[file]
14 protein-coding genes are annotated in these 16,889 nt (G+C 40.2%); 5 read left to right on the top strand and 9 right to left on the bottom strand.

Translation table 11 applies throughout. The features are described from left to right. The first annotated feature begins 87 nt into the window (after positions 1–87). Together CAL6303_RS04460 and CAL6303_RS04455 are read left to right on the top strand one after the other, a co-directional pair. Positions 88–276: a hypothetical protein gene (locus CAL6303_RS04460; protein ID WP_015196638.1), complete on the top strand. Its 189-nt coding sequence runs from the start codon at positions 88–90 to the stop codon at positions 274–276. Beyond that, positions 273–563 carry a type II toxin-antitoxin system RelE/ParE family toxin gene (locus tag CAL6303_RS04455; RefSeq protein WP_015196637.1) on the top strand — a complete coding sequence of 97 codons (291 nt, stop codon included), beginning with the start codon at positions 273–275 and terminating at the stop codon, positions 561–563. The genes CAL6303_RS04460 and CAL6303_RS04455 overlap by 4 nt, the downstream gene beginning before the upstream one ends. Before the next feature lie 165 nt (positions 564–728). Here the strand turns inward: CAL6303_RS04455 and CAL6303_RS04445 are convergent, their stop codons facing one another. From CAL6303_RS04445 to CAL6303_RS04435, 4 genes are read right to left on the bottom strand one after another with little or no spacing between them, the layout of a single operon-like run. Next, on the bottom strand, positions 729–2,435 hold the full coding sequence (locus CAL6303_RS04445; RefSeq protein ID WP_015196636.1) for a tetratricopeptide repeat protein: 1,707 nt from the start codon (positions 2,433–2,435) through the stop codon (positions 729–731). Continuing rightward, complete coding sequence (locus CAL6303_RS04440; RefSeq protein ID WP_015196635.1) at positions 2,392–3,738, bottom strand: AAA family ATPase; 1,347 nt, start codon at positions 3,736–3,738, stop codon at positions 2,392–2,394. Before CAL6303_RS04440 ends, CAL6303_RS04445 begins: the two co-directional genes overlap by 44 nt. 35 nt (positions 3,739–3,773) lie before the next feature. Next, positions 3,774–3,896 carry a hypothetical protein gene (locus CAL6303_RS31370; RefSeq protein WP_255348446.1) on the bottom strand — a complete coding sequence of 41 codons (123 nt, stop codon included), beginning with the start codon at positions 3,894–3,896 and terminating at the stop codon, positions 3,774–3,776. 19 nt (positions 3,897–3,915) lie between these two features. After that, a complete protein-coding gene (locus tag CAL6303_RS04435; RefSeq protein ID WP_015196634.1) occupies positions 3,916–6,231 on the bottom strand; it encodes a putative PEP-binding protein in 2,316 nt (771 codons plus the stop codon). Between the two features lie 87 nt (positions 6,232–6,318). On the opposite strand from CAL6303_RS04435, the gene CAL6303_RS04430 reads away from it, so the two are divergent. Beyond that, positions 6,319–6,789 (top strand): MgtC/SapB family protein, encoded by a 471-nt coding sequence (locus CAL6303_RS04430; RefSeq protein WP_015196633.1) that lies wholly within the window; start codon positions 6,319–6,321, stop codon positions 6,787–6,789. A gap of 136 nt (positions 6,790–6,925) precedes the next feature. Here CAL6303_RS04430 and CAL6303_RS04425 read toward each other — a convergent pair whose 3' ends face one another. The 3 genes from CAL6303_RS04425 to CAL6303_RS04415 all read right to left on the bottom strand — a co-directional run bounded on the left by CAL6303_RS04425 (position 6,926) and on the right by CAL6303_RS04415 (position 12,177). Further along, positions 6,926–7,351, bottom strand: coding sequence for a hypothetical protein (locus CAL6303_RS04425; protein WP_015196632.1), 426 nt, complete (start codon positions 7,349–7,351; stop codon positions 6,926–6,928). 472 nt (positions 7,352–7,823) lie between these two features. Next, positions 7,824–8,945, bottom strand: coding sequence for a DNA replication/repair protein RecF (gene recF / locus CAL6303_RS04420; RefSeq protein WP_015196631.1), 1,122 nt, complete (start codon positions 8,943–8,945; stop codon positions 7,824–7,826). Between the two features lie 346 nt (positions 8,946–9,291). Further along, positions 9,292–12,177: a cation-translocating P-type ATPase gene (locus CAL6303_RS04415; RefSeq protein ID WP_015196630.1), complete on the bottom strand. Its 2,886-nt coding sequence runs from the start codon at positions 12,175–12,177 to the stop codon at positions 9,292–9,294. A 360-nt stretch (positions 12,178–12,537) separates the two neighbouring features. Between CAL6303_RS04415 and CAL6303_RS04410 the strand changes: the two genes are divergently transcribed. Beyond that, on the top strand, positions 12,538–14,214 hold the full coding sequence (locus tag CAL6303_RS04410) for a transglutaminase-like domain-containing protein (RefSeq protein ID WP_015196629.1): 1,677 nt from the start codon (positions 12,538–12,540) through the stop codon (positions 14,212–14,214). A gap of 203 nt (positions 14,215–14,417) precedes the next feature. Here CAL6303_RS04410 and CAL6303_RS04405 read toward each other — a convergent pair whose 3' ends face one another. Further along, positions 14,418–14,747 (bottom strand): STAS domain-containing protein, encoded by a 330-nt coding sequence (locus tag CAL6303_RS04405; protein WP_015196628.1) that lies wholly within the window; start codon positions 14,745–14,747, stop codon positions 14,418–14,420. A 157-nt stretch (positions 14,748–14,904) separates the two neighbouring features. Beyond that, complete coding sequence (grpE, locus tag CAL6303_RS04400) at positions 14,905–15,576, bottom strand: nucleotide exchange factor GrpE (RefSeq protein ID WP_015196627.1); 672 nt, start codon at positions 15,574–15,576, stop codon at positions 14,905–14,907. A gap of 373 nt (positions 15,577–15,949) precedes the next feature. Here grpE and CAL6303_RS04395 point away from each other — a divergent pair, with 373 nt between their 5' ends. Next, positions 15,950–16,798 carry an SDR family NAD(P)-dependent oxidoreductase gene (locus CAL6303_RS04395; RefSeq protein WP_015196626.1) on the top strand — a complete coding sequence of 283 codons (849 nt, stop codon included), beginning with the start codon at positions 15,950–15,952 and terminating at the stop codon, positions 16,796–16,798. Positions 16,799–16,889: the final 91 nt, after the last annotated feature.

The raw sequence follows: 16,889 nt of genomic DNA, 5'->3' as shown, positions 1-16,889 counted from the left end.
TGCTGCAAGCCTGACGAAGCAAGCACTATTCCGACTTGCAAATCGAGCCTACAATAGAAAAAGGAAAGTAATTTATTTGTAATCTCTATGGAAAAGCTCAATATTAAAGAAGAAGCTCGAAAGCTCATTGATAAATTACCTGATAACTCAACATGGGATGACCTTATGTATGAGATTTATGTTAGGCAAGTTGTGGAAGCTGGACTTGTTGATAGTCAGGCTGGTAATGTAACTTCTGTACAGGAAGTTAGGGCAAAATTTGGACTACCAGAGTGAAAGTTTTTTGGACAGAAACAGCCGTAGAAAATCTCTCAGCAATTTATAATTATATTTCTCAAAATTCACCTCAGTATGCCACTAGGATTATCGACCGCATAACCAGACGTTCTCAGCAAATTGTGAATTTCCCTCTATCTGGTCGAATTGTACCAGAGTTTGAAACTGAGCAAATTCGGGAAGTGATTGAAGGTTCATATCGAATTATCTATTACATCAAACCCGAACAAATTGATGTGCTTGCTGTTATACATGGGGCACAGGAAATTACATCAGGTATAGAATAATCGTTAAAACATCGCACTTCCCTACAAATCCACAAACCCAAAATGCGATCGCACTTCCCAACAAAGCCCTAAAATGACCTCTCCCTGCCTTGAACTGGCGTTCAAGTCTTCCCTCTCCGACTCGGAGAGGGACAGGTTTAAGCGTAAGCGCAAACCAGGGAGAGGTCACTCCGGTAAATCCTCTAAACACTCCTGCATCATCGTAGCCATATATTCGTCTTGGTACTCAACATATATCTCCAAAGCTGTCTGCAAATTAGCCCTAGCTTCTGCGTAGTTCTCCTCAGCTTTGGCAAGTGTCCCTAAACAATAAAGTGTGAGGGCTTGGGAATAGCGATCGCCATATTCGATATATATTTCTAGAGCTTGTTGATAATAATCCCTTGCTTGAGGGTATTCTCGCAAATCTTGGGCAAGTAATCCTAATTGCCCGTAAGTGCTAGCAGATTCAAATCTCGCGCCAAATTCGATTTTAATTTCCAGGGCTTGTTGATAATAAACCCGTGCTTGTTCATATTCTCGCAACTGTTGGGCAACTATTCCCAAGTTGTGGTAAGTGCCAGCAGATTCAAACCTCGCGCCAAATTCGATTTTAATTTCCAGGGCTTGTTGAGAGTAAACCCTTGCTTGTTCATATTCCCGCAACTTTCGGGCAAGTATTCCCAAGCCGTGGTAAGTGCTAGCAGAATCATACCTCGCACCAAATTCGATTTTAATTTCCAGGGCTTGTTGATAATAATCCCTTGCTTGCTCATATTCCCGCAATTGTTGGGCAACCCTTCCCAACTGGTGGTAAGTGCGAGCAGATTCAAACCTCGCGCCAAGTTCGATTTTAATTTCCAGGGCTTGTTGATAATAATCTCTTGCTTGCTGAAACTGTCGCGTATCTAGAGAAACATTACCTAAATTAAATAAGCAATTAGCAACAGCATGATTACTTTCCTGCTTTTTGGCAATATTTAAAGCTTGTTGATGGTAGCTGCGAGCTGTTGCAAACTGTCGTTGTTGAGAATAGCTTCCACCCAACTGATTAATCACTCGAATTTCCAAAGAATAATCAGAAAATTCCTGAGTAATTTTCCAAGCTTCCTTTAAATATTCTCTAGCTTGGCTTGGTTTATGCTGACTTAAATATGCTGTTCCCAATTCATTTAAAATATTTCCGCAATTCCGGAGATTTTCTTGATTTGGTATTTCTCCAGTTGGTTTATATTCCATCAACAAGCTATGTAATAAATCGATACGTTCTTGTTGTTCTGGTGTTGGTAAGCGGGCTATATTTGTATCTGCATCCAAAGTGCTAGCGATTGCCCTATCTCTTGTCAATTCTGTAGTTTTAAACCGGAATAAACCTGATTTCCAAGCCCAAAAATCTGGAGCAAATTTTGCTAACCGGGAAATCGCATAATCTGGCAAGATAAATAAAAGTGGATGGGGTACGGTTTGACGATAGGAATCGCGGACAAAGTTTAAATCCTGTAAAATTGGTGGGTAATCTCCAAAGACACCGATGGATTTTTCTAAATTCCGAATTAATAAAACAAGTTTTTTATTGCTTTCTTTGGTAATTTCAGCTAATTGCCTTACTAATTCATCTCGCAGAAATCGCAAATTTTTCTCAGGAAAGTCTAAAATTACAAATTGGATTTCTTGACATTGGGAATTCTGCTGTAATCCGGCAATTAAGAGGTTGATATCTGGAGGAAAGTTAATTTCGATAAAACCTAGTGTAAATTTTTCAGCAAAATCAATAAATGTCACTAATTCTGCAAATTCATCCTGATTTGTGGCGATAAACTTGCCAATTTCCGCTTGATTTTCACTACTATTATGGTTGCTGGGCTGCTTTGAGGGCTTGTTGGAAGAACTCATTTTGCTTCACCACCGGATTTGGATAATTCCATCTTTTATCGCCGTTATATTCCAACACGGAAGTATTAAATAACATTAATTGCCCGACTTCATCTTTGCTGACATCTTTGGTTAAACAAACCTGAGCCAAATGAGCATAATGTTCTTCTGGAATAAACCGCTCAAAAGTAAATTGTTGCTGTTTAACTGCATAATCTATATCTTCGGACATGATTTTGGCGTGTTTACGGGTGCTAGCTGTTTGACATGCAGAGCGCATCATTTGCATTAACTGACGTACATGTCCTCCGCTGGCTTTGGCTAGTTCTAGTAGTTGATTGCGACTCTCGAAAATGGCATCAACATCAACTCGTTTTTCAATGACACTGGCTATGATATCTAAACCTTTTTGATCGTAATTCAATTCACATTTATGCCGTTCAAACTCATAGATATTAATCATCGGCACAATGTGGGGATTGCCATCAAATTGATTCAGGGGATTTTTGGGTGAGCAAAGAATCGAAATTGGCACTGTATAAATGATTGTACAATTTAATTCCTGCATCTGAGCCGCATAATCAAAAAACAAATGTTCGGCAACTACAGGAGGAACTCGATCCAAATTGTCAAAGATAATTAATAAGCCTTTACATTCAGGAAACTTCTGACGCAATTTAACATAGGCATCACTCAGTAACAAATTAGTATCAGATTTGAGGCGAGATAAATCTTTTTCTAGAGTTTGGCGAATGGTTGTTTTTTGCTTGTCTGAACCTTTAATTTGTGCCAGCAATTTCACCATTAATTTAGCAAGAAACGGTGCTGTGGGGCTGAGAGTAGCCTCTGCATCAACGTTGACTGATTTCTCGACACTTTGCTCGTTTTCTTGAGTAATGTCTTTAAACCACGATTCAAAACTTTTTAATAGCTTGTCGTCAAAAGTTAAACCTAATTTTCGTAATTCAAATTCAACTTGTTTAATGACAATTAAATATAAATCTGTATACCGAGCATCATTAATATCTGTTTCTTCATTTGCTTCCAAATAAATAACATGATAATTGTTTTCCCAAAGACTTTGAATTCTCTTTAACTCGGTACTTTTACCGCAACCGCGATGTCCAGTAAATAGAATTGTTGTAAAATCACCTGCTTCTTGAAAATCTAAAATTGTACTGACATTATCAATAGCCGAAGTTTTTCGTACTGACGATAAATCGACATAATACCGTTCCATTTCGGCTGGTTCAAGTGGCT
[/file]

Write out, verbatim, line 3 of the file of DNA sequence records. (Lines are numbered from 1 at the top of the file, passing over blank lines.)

The raw sequence follows: 16,889 nt of genomic DNA, 5'->3' as shown, positions 1-16,889 counted from the left end.